The enterprise partnership model is highly attractive when you are dealing with complex things you can’t absolutely define on Day One. If you are doing an M&A or an outsourcing transaction you’ve got to put very tight boundaries around what you’re dealing with because you are either offering a price or a discount on Day One. If you’re dealing with very large, complex back offices, it can be very difficult to put the boundaries with sufficient accuracy. There will be lots of interconnections with other systems. There won’t necessarily be ready-made SLAs and measures as you would find in ITO. So you need different mechanisms for handling complexity and uncertainty. To do so, the enterprise partnership model says let’s go open book, let’s define some outcomes and let’s create a commercial arrangement around the outcomes rather than the inputs. So it seeks to put some commercial certainty around the uncertainty of the complex back office. It enables you to do stuff you couldn’t otherwise M&A or outsource.
Philip Fersht: So what you are talking about, is really what a lot of the leaders and your competitors are now talking about. We’ve gotten to the point, particularly with many of the big horizontal BPO deals and things like F&A, where the price points are pretty similar and the presented differentiator now, is one vendor offering better gain-sharing than another. Do you think this is a reality or a lot of smoke-blowing to try and close the business? We’veseen a couple of recent deals with some pretty innovative gain-share approaches, but you guys have been doing this for a very long time, and it seems only now that your larger competitors have begun trying it as well.
David Andrews: Hopefully, a few more will. I welcome the competition as I think it creates a bigger market. The only thing I would say is that it is quite difficult to do gain share as just an add-on to what you already do. I think there is quite a fundamental mind shift you have to bring about. Without talking ill of my previous company Accenture, I found it very challenging to get them into a gain share mindset. They understood time and materials really well, and we all understand that an input cost-based time and materials model has been brilliantly exploited by the Indian companies. But what we’re talking about here is…”I’m not going to make any money at all unless I create a gain. So I am at risk. I’m not just creating a company but creating an outsourced arrangement where unless I do really well, unless I get the costs down, unless I get the productivity gains up and unless I attract third-party revenues, I am not doing anything.” And that’s a really different and very important mindset because it does take you beyond what you otherwise do. You’ve got to have that absolute determination to bring about the benefits otherwise you don’t make any money. So I am a bit worried about gain-share being a “sweetener”.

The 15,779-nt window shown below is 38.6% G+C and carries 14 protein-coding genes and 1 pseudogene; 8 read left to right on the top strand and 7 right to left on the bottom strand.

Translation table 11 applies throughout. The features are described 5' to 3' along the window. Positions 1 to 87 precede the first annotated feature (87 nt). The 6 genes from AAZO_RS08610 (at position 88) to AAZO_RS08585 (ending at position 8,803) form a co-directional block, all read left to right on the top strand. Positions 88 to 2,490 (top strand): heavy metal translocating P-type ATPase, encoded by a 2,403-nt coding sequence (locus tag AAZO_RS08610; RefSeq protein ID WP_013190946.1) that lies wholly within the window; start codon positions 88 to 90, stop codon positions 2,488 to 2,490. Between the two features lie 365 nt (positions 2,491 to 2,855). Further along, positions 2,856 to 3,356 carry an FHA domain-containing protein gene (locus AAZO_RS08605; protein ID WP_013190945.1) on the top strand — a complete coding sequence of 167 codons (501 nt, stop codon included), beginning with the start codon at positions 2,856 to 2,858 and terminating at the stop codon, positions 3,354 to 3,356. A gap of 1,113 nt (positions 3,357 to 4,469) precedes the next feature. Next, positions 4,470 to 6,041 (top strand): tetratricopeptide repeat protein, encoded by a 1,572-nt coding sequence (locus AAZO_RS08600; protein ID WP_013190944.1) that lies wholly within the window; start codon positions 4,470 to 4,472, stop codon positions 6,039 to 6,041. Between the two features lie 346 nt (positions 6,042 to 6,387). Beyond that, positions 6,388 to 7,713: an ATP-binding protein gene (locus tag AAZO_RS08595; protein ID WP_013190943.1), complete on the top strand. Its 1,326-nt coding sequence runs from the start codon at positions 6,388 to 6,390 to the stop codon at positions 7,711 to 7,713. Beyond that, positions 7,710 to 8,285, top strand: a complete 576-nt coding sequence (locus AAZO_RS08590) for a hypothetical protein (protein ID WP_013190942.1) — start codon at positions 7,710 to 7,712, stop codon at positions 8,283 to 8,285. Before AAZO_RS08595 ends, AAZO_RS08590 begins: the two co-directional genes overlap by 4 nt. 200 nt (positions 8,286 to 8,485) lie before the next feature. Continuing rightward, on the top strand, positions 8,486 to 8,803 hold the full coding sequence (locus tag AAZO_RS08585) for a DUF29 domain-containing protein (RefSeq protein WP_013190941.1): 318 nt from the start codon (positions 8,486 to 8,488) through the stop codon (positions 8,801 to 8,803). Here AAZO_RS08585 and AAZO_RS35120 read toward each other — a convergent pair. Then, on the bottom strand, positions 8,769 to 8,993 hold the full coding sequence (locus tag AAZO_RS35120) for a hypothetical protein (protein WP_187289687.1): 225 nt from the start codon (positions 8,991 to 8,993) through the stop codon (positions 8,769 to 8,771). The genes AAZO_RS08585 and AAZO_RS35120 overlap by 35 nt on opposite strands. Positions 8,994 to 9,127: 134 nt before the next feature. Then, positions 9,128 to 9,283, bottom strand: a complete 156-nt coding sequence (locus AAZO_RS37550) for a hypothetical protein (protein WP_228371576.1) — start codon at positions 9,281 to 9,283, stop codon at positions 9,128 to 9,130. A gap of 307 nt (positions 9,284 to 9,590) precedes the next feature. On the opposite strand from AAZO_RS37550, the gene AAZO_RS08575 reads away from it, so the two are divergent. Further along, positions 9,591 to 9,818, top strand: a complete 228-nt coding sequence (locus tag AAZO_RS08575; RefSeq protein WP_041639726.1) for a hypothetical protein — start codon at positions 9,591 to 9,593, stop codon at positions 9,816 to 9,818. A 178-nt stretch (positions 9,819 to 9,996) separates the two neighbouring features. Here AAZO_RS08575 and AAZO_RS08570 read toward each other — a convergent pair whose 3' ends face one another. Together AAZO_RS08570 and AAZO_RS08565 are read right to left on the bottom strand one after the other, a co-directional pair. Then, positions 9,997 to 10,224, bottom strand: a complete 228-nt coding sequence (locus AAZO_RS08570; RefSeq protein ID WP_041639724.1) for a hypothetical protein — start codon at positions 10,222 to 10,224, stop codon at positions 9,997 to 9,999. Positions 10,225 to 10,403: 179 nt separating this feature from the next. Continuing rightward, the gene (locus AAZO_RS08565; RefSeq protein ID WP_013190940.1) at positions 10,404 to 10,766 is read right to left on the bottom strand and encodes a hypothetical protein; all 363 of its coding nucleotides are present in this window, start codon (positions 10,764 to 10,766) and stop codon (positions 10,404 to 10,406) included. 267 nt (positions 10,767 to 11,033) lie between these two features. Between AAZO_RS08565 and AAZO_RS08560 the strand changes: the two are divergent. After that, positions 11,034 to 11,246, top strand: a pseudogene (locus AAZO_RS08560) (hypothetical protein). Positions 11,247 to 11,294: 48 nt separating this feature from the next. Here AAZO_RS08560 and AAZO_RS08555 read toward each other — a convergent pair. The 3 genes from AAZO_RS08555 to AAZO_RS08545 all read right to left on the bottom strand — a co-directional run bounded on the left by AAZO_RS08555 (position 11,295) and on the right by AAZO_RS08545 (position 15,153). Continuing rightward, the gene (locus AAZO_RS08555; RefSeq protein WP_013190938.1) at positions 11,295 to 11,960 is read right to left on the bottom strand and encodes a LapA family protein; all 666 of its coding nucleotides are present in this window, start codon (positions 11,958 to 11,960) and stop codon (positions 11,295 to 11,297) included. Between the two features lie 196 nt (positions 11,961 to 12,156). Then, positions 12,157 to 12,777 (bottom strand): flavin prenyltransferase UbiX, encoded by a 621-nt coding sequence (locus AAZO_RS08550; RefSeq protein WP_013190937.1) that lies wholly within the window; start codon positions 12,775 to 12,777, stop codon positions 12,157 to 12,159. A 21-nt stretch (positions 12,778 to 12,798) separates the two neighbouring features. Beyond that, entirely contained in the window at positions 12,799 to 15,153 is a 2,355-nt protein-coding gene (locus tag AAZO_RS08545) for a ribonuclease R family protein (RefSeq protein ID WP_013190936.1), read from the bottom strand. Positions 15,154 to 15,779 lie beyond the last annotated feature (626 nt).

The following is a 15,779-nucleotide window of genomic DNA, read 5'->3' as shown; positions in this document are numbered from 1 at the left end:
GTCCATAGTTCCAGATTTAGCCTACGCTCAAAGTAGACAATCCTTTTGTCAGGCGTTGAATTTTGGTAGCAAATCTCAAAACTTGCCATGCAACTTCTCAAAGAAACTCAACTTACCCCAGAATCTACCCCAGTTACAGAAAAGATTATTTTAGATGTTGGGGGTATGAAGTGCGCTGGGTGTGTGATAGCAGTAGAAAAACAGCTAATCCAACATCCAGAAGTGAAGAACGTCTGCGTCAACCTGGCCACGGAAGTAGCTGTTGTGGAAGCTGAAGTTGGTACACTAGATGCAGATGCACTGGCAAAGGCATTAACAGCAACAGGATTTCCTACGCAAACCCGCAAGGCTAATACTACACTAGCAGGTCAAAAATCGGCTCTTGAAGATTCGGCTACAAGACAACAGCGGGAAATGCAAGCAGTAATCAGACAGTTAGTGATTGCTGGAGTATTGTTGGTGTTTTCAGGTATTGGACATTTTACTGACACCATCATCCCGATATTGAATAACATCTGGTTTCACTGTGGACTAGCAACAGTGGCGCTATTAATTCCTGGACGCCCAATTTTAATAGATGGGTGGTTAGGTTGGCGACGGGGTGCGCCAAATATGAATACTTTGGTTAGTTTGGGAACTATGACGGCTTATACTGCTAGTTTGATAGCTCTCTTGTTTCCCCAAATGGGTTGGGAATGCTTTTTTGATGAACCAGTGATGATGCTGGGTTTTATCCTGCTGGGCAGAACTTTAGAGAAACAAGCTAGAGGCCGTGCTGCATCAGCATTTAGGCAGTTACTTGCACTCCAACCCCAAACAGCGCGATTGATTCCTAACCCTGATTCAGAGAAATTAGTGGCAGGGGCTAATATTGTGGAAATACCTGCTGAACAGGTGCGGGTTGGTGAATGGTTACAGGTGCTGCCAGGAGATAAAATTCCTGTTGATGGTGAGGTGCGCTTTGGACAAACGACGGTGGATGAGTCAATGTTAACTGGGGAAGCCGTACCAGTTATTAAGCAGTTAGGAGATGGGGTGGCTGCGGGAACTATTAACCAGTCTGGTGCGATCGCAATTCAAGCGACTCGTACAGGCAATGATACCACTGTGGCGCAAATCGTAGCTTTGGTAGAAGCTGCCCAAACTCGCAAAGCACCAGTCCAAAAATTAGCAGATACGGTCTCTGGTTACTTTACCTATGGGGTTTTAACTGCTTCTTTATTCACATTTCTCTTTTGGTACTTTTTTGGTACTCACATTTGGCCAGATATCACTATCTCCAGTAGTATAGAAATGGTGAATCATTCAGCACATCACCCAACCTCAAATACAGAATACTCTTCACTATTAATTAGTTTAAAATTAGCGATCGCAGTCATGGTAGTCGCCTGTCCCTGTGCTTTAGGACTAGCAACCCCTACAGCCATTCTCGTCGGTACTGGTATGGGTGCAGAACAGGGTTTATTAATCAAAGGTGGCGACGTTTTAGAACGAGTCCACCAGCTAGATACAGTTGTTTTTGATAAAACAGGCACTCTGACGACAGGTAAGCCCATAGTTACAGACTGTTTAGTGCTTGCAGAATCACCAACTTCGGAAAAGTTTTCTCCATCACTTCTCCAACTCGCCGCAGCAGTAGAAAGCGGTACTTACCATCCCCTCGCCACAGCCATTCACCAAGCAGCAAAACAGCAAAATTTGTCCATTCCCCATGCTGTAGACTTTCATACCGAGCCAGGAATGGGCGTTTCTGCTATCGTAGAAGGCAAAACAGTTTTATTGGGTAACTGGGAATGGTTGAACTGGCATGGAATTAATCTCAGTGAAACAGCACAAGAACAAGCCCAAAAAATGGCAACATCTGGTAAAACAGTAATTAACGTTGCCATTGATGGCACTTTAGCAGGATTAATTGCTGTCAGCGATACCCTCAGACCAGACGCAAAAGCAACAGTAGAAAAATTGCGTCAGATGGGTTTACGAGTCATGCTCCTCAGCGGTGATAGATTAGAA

Philip Fersht: I completely agree with you here. I think we’ve seen some deals recently where the vendor has done it because they felt they needed to in order to win the business, and now they’re going to be forced to actually try and deliver what they promised or they’ll be punished for it. And I’ve seen some rather cleverly worded gain-share initiatives where the provider might be able to get away with not delivering on some of what they’ve promised, however, I do think some of them are almost deliberately sticking their neck out so they can try and prove they can do this. But as you’ve said, it is very difficult when it is more positioned as a “sweetener” than as something they genuinely feel they can deliver.